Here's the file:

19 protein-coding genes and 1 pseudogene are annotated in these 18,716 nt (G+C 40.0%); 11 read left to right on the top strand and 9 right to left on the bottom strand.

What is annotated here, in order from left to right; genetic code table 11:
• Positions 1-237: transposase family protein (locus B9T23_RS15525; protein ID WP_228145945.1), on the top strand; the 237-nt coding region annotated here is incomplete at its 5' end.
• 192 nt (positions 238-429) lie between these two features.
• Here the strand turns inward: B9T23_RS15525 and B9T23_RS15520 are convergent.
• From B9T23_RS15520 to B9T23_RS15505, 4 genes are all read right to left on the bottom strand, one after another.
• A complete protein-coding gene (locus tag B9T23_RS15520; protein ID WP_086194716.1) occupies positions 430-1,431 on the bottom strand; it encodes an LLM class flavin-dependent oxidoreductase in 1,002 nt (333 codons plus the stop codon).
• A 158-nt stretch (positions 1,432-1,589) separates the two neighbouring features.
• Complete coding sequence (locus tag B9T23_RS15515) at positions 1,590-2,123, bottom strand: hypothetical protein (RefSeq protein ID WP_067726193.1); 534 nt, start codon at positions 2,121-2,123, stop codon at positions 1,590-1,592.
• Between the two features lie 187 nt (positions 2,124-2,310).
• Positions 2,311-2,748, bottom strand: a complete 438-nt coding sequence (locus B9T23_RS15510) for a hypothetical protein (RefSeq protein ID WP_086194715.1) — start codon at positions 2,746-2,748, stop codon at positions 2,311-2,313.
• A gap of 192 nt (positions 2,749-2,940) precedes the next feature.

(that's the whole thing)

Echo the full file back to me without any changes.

19 protein-coding genes and 1 pseudogene are annotated in these 18,716 nt (G+C 40.0%); 11 read left to right on the top strand and 9 right to left on the bottom strand.

What is annotated here, in order from left to right; genetic code table 11:
• Positions 1-237: transposase family protein (locus B9T23_RS15525; protein ID WP_228145945.1), on the top strand; the 237-nt coding region annotated here is incomplete at its 5' end.
• 192 nt (positions 238-429) lie between these two features.
• Here the strand turns inward: B9T23_RS15525 and B9T23_RS15520 are convergent.
• From B9T23_RS15520 to B9T23_RS15505, 4 genes are all read right to left on the bottom strand, one after another.
• A complete protein-coding gene (locus tag B9T23_RS15520; protein ID WP_086194716.1) occupies positions 430-1,431 on the bottom strand; it encodes an LLM class flavin-dependent oxidoreductase in 1,002 nt (333 codons plus the stop codon).
• A 158-nt stretch (positions 1,432-1,589) separates the two neighbouring features.
• Complete coding sequence (locus tag B9T23_RS15515) at positions 1,590-2,123, bottom strand: hypothetical protein (RefSeq protein ID WP_067726193.1); 534 nt, start codon at positions 2,121-2,123, stop codon at positions 1,590-1,592.
• Between the two features lie 187 nt (positions 2,124-2,310).
• Positions 2,311-2,748, bottom strand: a complete 438-nt coding sequence (locus B9T23_RS15510) for a hypothetical protein (RefSeq protein ID WP_086194715.1) — start codon at positions 2,746-2,748, stop codon at positions 2,311-2,313.
• A gap of 192 nt (positions 2,749-2,940) precedes the next feature.